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Message Subject Last minute tips for parents when the SHTF
Poster Handle Anonymous Coward
Post Content
What percentage of Americans receive assistance in any kind?

During the Great Depression, many Americans and immigrants lost their employment and ability to regularly provide themselves with food and shelter. Forget about medicine. We simply had no structure for medical care in those days. In fact most of the social programs we have today are the result of programs initiated by FDR's New Deal, and it steam rolled from there.

In the 1920's, many immigrants has been lured by the gear up of factories, some peripherally. For example, Mexicans legally were allowed into the country to work as migrants since many Americans moved from those jobs into factory work (and thus making up to 4x there former salary), and the Mexicans worked those now vacant jobs. Filipinos also worked in migrant labor. Some immigrants came to work in International Fair jobs in California. Others worked in the factories as the price of the automobile fell and many Americans purchased them, and there were so many factory vacancies that Italians, Ukrainians, Serbians, etc relocated from their countries to work them.
As the economy declined, Mexicans were repatriated to their country. In the rush, some American citizens of Mexican ancestry, were also forced to leave. Some European immigrants left.

Sharecroppers lost their jobs as crop prices declined, and many lost their homes as a result. Students of history often remember them from songs about Okies relocating to California, but many of them were from the South and they relocated to the North to escape discrimination and allocation of New Deal public assistance, much of it initially through the CCC in places like NYC, but then subsequent money through the WPA.

What would most likely happen today if the Dollar collapsed and the American government was concerned about its citizens?

Much of the movement of people in the Great Depression (1929-1941) was random. Since public assistance at first was nonexistent, people moved based upon rumor of work and climate. In those days, our population was 122 million and 34 million people had families with no full-time wage earner. 34/122 = 28% of the US population.

What about the facts today? How are they different? The US population today is 307 million. Three times the number of 1932. 92 million are on public assistance in one of more forms. 92/307 = 30%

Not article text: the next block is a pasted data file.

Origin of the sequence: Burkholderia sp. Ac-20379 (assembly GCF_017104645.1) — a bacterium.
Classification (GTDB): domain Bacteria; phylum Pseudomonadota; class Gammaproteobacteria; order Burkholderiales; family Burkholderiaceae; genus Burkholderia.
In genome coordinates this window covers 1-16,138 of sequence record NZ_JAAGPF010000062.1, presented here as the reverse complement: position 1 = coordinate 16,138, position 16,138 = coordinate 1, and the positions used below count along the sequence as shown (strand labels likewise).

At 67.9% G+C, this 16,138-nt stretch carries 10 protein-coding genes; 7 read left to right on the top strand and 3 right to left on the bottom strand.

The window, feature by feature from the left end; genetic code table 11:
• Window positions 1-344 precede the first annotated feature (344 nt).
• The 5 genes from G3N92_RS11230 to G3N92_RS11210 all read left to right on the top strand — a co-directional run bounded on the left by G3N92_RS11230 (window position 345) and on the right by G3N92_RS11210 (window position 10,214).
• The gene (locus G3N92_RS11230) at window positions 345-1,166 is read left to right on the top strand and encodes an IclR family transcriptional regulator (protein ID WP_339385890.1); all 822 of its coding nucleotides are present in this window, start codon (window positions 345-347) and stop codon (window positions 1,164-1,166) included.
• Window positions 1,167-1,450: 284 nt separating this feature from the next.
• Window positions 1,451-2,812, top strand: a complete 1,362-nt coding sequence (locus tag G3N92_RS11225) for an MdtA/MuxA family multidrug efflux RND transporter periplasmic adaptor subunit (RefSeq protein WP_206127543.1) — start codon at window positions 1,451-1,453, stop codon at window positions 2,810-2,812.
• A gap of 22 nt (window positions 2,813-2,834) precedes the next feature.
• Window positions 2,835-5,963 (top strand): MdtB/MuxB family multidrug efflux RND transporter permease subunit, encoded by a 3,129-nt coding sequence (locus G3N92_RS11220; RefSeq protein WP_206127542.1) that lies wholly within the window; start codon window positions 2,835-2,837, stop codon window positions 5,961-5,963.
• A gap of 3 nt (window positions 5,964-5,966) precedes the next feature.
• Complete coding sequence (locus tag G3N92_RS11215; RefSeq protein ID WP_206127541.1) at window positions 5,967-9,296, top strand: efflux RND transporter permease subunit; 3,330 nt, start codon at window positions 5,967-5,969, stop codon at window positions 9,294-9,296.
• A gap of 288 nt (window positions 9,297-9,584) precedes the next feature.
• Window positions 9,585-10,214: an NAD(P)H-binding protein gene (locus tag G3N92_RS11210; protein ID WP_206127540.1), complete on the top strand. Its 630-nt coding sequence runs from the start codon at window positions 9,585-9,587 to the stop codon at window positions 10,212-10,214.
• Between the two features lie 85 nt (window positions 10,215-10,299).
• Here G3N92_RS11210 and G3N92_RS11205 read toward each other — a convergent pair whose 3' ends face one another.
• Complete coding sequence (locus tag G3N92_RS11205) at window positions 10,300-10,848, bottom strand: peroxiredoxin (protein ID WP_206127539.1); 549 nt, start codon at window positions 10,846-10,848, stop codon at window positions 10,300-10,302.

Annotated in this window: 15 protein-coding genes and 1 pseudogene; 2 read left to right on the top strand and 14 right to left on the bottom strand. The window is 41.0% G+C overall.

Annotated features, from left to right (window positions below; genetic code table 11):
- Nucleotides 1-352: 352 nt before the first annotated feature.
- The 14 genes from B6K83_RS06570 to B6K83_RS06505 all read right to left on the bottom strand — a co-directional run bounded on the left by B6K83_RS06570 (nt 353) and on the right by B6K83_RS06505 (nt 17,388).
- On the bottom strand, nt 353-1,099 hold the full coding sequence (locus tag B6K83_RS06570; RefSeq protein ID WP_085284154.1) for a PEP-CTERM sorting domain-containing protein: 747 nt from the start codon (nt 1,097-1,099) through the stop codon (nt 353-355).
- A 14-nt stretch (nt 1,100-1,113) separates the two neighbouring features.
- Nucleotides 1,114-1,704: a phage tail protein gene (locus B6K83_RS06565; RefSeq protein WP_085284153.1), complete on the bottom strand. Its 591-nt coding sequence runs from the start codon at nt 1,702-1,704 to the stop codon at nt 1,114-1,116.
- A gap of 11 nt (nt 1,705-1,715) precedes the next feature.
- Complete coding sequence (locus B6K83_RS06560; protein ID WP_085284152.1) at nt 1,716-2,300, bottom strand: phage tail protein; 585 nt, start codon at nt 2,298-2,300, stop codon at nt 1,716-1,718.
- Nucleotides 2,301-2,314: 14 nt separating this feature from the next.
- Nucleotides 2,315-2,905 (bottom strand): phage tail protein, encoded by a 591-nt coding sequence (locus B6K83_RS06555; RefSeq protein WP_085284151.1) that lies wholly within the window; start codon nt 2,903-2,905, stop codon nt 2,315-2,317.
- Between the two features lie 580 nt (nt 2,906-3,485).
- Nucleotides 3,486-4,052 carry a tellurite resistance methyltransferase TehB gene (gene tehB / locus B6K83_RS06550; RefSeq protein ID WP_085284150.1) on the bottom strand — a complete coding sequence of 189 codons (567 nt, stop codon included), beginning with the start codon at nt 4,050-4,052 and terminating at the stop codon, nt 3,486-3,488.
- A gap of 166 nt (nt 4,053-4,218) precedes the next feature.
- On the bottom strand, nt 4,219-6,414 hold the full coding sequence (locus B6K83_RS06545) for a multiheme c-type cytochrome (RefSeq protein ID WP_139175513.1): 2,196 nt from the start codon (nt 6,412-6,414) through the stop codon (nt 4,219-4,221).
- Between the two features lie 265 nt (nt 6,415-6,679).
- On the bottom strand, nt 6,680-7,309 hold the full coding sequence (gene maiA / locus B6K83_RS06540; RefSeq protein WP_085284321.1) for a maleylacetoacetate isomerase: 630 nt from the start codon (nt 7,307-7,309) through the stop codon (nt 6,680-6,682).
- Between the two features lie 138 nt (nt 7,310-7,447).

92 million is 3x the number of families who don't have a full time wage earner. 33 million of those people are children (under the age of 18).

When we think of public assistance, we think of welfare. Let's break down the illusion that many of you have. Who is on public assistance? It's true that we have people who have receive welfare benefits who are poor. We also have people who are disabled. We have veterans. We have retirees.

None of this includes any children in families who currently have a full time job. No does it included students in college who might or might not have part time employment.

So only looking at 92 million who do receive government assistance, if the economy tanks, how would you feed 92 million people? How would you house 92 million if they lose their homes? How would you provide utilities for 92 million?

In 2009, over 2 million were in prison and are not included in the statistics above. Over 7 million were under correctional supervision.

National Guard/ Military Reserve in the US = 467,587
NORTHCOM 1200

CCC
Because there were no jobs, and the government needed to put people back to work, and receive some sort of return for providing them jobs, some of these people were employed in camps like the Civilian Conservation Corps (CCC). While only 300,000 were employed at any one time, 9 million were assigned over it's history. Workers lived in camps and performed jobs like replanting trees. They received $30 per month of which $25 went back to their parent. $5 a month income.

WPA
20 million received public assistance of one kind or another. Many were unable to work like retirees. The average amount of assistance was $100 per month.

Today
Imagine the difficulty today of finding the money and resources in the event of a global depression. We already have 92 million on assistance. Imagine even great unfathomable amounts on relief.
 
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